In that respect, amendment No. 37 is unnecessary, but it is also too restrictive. It seeks to limit the exemption to information whose disclosure would unreasonably prejudice the commercial interests of the supplier of the information, or the authority itself. That ignores the issue of information that is supplied in confidence by one person, but whose disclosure would prejudice the commercial interests of a third party. For example, a trade association might supply a public authority with commercial information about a firm. The disclosure of that information would have no effect on the trade association, but it could have a devastating prejudicial effect on the commercial interest of the firm. We must recognise the need to protect third parties' commercial interests when it is in the public interest to do so, but not otherwise—hence the requirement for clause 13 to apply.

The amendment is over-restrictive, in that it requires a public authority to have consistently treated the information as confidential before being able to invoke the commercial interest exemption where it would be the authority itself whose commercial interests were prejudiced. That would provide a very narrow exception, and would place an undue burden on public authorities in the managing of dealings with suppliers, private finance initiative contracts and so on. A range of information might in particular circumstances, at a particular time, prejudice an authority's negotiating position or the public interest in regard to value for money; but at other times, when it would not do that, it might be disclosed perfectly properly. Information that authorities have at one time will not necessarily be inappropriate for disclosure at another time. Again, that is a requirement of the balance provided by clause 13.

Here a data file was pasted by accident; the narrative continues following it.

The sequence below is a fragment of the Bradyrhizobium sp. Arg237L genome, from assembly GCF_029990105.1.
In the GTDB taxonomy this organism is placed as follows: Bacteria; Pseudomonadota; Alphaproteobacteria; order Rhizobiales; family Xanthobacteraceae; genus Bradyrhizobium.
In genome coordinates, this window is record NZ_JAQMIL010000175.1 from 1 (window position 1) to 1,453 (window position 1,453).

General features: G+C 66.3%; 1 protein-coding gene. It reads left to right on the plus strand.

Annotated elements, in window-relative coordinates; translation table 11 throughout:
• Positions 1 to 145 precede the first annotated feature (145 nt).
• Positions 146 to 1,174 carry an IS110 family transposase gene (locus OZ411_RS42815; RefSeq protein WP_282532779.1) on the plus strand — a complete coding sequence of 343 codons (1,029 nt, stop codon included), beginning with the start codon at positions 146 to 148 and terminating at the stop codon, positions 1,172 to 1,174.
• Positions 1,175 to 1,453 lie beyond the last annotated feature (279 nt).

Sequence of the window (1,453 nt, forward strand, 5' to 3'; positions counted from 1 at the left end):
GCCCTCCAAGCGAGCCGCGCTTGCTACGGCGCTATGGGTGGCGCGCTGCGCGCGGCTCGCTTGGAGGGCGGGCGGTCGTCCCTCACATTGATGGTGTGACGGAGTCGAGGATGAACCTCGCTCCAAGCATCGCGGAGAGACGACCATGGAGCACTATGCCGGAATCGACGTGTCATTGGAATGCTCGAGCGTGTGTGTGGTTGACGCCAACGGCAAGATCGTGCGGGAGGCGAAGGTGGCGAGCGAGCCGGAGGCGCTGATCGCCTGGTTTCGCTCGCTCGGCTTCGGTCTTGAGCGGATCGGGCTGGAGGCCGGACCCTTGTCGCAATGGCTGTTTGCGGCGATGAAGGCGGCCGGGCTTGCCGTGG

The amendment also fails to take account of circumstances in which an authority itself has generated information, but its disclosure would prejudice the commercial interests of another party. Such information could include, for example, expert forecasts of whether a business were likely to succeed, or opinions on whether it were properly managed. The amendment would remove protection from such material, which it is necessary from time to time for public authorities to generate, especially when considering whether to enter into a PFI contract.

We must remember that there is no locus—no standing provision—for the seeking of information. We should bear in mind the experience of the United States. I accept what was said by the right hon. Member for Haltemprice and Howden, but I am sure that some commercial entities will seek the information. Not to allow the disclosure of such information when it is prepared with a view to analysing the commercial competence of a company would be prejudicial, and would not constitute the proper exercise of a freedom of information regime.

Amendment No. 38 seeks to limit the exemption further by disapplying it when information relates to the quality or safety of the goods or services produced or supplied by the person who supplied the information in confidence, or the conditions under which those goods or services are produced or supplied; and when the prejudice to that person's commercial interests would result from the exercise of more informed choice by persons seeking to acquire those goods or services.

Information that relates to the quality or safety of goods or services, however, may include, for example, manufacturing processes by which the quality or safety of a particular product is assured or a firm's plans for promoting or marketing a particular product when the quality or safety are to figure in the promotion. Such information would be of interest primarily to a firm's competitors rather than to the general public. The Government's view is that a freedom of information regime should not allow one company to steal a march on its competitors merely because, for one reason or another, information had to be passed over for the operation of a proper regulatory regime.